18 June 2024

esports_500x500.jpgIt’s one of the fastest growing industries globally, raking in millions for the best players and attracting a huge fanbase, but a new Australian study has revealed the dark side of professional video gaming: cyberbullying and sexual harassment.

Even though the esports industry is a diverse community, cyberbullying is rampant in this virtual world, and cis-gendered and trans-gendered women players are disproportionately more likely to be sexually harassed than men.

Despite women making up 46% of the world’s three billion video gamer players, according to a new paper published in Entertainment Computing, women who play professionally (16% of esports competitors and content creators) are the most vulnerable to cyberbullying and sexual harassment.

University of South Australia (UniSA) psychology PhD candidate Louise Trudgett-Klose and Dr Sarven McLinton authored the paper, surveying 145 videogame players from 14 countries, 96% of whom said they had been cyberbullied in the previous 12 months.  

Almost half of the bullying (49%) came from co-workers (other players) and the other half from the public.

“There was a definite link between the level of professional gaming and the incidence of cyber bullying, and sexual harassment for women players,” says Trudgett-Klose. “The more professional a player becomes, the more they are exposed to hostile behaviour, which affects their mental health.”

Cyberbullying involves name calling, derogatory comments, excluding specific players and restricting access, verbal threats and manipulative tactics, whereas sexual harassment includes being sent explicit messages and images and unwanted sexual comments.

“It’s not just an isolated incident. The fact that 96% of players – professional or otherwise – experienced cyberbullying in the previous 12 months suggests that toxic behaviours are prevalent in the gaming community.”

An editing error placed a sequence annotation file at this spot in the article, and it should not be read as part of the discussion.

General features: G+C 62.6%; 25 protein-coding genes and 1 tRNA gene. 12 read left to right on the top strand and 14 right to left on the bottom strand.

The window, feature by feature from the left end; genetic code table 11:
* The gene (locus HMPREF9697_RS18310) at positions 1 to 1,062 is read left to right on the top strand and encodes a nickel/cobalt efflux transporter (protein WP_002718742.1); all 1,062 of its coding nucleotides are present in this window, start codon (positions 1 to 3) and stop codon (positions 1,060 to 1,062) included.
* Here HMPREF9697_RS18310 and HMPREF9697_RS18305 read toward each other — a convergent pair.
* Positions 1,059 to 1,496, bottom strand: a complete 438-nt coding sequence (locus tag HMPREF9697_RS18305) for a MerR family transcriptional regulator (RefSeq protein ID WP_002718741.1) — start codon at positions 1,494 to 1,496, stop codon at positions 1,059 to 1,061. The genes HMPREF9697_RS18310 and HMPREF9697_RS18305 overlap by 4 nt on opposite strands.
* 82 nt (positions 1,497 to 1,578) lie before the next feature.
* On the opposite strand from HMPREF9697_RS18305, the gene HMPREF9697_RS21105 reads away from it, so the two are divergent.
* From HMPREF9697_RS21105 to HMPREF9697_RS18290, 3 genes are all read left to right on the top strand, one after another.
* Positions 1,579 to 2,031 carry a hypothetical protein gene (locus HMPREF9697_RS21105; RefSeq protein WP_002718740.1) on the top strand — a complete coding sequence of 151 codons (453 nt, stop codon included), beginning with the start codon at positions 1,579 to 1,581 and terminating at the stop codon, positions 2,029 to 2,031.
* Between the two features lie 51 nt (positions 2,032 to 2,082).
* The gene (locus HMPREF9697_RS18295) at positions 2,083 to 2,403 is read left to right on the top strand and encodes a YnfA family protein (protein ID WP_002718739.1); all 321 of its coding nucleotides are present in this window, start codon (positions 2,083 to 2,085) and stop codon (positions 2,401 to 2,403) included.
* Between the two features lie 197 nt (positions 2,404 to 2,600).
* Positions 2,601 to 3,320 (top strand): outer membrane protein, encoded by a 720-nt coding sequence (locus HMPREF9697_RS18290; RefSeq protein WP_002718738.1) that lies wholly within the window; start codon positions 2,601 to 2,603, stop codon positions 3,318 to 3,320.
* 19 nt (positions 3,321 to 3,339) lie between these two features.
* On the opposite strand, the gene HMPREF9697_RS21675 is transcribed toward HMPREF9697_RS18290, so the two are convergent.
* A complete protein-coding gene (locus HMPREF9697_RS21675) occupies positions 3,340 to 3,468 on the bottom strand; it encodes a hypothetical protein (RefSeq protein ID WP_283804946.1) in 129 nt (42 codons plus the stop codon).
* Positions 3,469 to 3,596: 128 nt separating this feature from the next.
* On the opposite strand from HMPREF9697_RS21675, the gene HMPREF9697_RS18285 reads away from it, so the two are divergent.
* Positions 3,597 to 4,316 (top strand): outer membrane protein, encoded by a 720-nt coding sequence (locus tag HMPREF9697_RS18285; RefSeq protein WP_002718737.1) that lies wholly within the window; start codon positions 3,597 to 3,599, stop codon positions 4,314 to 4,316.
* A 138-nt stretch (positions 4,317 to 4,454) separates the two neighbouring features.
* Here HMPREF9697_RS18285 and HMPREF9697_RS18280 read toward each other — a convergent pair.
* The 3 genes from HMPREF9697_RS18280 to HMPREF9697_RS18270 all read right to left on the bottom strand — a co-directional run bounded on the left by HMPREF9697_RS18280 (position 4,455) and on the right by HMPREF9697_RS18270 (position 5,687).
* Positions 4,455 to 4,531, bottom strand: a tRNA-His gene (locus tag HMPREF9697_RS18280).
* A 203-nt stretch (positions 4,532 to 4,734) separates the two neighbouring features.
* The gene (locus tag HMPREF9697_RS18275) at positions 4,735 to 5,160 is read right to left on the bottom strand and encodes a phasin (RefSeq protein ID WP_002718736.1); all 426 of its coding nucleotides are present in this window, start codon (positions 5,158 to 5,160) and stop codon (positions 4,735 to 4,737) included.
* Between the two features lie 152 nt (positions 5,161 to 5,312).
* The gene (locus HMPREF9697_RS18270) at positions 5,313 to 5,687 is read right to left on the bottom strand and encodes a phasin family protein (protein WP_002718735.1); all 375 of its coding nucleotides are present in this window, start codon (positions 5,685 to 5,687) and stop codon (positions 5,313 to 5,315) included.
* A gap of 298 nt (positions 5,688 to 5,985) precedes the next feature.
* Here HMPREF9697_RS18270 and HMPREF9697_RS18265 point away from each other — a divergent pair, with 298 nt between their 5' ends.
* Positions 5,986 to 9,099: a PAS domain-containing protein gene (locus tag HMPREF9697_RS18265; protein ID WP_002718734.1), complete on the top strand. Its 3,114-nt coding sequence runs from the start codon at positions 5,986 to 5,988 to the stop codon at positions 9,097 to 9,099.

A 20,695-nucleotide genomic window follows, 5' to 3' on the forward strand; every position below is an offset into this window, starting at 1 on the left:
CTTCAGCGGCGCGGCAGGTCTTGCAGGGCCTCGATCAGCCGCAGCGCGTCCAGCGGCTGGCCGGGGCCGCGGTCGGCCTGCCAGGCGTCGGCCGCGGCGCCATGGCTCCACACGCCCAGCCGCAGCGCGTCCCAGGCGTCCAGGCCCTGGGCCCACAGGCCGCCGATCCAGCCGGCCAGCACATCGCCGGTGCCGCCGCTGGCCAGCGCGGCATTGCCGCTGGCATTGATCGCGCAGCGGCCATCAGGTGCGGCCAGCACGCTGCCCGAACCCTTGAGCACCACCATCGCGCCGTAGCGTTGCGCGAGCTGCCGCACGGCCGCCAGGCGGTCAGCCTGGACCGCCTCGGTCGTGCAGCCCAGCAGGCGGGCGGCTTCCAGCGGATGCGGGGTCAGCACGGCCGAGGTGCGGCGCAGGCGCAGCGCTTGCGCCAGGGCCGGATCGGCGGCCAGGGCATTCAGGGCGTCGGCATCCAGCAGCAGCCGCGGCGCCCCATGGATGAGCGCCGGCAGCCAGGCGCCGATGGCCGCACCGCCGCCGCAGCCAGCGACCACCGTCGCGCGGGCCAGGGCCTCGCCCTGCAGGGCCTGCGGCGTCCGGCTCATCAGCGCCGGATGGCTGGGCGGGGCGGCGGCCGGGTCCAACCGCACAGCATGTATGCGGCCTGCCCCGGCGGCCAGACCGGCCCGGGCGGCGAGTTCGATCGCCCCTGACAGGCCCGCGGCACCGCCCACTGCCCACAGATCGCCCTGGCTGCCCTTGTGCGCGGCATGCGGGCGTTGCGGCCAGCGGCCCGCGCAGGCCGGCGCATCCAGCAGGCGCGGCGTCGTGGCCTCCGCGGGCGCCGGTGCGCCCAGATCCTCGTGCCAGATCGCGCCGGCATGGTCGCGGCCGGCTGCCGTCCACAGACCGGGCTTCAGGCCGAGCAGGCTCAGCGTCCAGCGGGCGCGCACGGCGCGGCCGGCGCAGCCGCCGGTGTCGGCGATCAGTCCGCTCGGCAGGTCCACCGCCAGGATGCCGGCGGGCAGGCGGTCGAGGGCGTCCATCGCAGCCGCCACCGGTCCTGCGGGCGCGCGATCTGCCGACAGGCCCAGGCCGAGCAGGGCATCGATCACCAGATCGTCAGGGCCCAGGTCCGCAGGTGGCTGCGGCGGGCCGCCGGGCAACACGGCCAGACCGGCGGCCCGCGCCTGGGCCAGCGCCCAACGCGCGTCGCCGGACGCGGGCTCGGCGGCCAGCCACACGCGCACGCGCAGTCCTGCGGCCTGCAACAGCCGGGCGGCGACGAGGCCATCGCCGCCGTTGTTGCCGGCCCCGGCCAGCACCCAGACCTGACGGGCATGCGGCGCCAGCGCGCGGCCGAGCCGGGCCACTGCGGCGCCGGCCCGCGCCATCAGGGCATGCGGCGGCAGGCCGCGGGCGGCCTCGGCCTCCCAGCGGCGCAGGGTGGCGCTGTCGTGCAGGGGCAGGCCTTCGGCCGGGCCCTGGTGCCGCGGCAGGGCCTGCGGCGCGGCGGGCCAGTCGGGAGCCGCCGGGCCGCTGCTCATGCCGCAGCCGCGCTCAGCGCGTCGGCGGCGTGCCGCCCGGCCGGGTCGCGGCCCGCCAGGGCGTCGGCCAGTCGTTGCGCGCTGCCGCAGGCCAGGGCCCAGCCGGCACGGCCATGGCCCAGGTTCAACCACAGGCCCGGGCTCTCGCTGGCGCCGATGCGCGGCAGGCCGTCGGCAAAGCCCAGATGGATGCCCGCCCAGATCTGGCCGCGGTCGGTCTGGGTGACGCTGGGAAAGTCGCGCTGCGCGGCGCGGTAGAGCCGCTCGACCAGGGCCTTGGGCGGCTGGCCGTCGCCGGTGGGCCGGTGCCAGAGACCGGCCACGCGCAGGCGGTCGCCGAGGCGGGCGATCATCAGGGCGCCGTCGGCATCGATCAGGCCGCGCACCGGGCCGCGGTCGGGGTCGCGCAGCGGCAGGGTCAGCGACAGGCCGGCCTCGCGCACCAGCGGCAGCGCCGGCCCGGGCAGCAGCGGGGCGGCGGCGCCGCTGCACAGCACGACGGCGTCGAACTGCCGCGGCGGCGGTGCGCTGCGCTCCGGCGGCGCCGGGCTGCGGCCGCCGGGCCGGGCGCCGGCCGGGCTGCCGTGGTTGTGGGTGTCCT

Gaming professionals who attracted the most fame – characterised by having a large fan base and presence on platforms like Twitch and YouTube – were exposed to the worst levels of cyberbullying.

“It is important to note that playing video games itself is not the issue,” Dr McLinton says. “However, the culture around gaming is hyper masculine and very much targeted towards heterosexual men. Anyone who falls outside that group is more vulnerable.”

Most professional players are independent and not protected by an organisation, leaving them without a governing body to enforce safety and protection.

“New avenues need to be explored to better support emerging professionals in this contemporary era of gaming work, protect their mental health, and create a safer virtual environment for everyone,” Dr McLinton says.

The UniSA researchers are part of a new research group called HIGHER (Healthy Inclusive Gaming, Hobby & Esports Research) that aims to better understand players, performance, culture and workers in the burgeoning esports industry.

Their research includes all aspects of esports competition; mental health and wellbeing of players; the inclusion of esports in schools and the community; cyberbullying and online safety; gender and sexuality in gaming; the role of gaming in work/life balance; and how emerging technology such as AI impacts the esports industry.

Notes to editors

Pro Gamers and Cyberbullying: Workplace Bullying and Sexual Harassment in Professional Video Gaming” is published in the latest issue of Entertainment Computing.



Media contact: Candy Gibson M:  0434 605 142 E: candy.gibson@unisa.edu.au

Researchers: Louise Trudgett-Klose E: Louise.Trudgett-Klose@mymail.unisa.edu.au; Dr Sarven McLinton E: sarven.mclinton@unisa.edu.au

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